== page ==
For my part, I believe that two-thirds of the aggregate wealth of the United States is due to patented inventions. Two-thirds of the $43,000,000,000 which represents the aggregate wealth of the United States, in my judgment, rests solely upon the inventions, past and present, of this country. The only way to test the opinion is by imagining the effect upon values which would follow a prohibition of the use of patented inventions.

Take the expired and unexpired patents; prohibit the application of steam to the creation of power; prohibit the use of patents relating to agriculture and the production of the cereals, and of cotton; prohibit the use of the inventions relating to electricity in all its uses; prohibit the use of inventions relating to printing, and tell me how much you have subtracted from the value of the property of this country? Tell me what the property of the country would be worth with such a prohibition? Then banish the knowledge of them, and tell me how this wealth is to be reproduced.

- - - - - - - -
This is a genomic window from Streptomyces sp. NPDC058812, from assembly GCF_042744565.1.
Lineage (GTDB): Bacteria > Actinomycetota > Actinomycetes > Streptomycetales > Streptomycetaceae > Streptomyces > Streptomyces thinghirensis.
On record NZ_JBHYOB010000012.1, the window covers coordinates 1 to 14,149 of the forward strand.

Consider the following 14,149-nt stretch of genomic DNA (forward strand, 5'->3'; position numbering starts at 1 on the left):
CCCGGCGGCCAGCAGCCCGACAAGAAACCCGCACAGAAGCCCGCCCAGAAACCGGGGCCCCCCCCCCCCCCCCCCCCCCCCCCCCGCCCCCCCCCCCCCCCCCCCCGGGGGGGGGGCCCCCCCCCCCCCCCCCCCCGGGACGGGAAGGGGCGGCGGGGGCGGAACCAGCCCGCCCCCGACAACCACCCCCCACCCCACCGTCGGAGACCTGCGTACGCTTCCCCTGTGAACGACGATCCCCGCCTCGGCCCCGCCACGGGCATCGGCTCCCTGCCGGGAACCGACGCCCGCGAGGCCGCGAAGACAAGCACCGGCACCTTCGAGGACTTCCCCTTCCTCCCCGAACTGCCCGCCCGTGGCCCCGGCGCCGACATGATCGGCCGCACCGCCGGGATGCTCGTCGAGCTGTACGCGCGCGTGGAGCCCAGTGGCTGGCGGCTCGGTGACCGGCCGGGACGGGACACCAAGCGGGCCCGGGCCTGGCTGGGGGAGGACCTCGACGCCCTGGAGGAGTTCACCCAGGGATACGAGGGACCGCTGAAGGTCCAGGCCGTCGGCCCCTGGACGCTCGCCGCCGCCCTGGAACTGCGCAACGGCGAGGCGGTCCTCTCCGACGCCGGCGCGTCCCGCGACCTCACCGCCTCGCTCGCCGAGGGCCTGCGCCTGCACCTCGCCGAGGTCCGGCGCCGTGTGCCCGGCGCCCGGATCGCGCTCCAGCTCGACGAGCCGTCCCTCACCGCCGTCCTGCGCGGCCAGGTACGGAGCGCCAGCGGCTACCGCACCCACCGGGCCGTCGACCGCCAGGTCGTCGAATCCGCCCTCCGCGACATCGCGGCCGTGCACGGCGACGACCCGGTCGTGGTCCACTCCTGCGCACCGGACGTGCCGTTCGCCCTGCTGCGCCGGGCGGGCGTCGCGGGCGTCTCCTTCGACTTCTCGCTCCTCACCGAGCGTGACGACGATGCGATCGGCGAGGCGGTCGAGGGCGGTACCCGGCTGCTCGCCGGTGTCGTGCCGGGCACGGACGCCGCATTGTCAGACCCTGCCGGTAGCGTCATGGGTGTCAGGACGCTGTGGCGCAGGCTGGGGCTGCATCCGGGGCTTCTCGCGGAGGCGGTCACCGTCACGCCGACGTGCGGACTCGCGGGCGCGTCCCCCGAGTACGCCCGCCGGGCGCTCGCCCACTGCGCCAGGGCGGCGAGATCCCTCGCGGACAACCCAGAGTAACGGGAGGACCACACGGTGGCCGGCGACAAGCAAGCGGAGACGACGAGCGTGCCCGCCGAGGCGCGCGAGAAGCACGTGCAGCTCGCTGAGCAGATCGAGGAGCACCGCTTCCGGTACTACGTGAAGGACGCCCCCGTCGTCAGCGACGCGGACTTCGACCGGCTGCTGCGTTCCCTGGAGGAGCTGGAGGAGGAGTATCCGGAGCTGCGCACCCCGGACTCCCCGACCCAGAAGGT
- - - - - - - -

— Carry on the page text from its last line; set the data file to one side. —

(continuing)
I would gladly speak here of the addition to our comforts and our enjoyments by the use of patented inventions, but I forbear. If we can conceive a situation in which we should live in a home in the building or fitting up of which no patent was employed; eat our family meal in the provision or preparation of which there was no invention; be clothed in apparel into the making of which no patent entered; ride to our business in a conveyance in the construction of which all patents were prohibitory; read only such books and papers as were produced without the intervention of patented machinery, we may realize partially how much of our social and domestic happiness is derived from patents.